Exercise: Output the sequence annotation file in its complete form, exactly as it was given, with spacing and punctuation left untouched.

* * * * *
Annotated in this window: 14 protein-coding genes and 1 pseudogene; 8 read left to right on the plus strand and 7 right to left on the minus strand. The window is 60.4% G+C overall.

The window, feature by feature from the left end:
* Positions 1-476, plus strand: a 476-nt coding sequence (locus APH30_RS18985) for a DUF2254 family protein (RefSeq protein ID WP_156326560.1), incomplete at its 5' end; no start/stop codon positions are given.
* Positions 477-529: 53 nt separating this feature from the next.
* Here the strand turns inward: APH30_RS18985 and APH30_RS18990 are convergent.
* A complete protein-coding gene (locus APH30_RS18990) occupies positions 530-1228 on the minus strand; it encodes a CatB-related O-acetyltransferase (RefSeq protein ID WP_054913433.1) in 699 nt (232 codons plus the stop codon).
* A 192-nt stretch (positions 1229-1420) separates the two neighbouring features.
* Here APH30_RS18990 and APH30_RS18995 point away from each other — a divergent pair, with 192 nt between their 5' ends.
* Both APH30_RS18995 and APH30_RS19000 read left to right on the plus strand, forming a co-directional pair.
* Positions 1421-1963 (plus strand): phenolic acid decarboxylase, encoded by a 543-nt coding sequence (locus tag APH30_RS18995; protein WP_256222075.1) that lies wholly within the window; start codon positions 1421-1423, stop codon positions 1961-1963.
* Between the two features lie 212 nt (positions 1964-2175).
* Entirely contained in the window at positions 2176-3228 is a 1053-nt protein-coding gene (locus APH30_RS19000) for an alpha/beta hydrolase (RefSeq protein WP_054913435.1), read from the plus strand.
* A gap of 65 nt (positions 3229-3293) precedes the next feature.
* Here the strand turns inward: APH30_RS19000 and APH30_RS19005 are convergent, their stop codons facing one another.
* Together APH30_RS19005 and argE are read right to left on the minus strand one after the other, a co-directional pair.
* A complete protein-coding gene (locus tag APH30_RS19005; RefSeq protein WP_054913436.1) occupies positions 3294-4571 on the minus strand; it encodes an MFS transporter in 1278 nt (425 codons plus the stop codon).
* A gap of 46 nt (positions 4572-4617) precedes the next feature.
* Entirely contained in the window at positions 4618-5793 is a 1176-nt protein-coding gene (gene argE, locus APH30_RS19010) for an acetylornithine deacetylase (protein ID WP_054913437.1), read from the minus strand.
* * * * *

Annotated in this window: 14 protein-coding genes and 1 pseudogene; 8 read left to right on the plus strand and 7 right to left on the minus strand. The window is 60.4% G+C overall.

The window, feature by feature from the left end:
* Positions 1-476, plus strand: a 476-nt coding sequence (locus APH30_RS18985) for a DUF2254 family protein (RefSeq protein ID WP_156326560.1), incomplete at its 5' end; no start/stop codon positions are given.
* Positions 477-529: 53 nt separating this feature from the next.
* Here the strand turns inward: APH30_RS18985 and APH30_RS18990 are convergent.
* A complete protein-coding gene (locus APH30_RS18990) occupies positions 530-1228 on the minus strand; it encodes a CatB-related O-acetyltransferase (RefSeq protein ID WP_054913433.1) in 699 nt (232 codons plus the stop codon).
* A 192-nt stretch (positions 1229-1420) separates the two neighbouring features.
* Here APH30_RS18990 and APH30_RS18995 point away from each other — a divergent pair, with 192 nt between their 5' ends.
* Both APH30_RS18995 and APH30_RS19000 read left to right on the plus strand, forming a co-directional pair.
* Positions 1421-1963 (plus strand): phenolic acid decarboxylase, encoded by a 543-nt coding sequence (locus tag APH30_RS18995; protein WP_256222075.1) that lies wholly within the window; start codon positions 1421-1423, stop codon positions 1961-1963.
* Between the two features lie 212 nt (positions 1964-2175).
* Entirely contained in the window at positions 2176-3228 is a 1053-nt protein-coding gene (locus APH30_RS19000) for an alpha/beta hydrolase (RefSeq protein WP_054913435.1), read from the plus strand.
* A gap of 65 nt (positions 3229-3293) precedes the next feature.
* Here the strand turns inward: APH30_RS19000 and APH30_RS19005 are convergent, their stop codons facing one another.
* Together APH30_RS19005 and argE are read right to left on the minus strand one after the other, a co-directional pair.
* A complete protein-coding gene (locus tag APH30_RS19005; RefSeq protein WP_054913436.1) occupies positions 3294-4571 on the minus strand; it encodes an MFS transporter in 1278 nt (425 codons plus the stop codon).
* A gap of 46 nt (positions 4572-4617) precedes the next feature.
* Entirely contained in the window at positions 4618-5793 is a 1176-nt protein-coding gene (gene argE, locus APH30_RS19010) for an acetylornithine deacetylase (protein ID WP_054913437.1), read from the minus strand.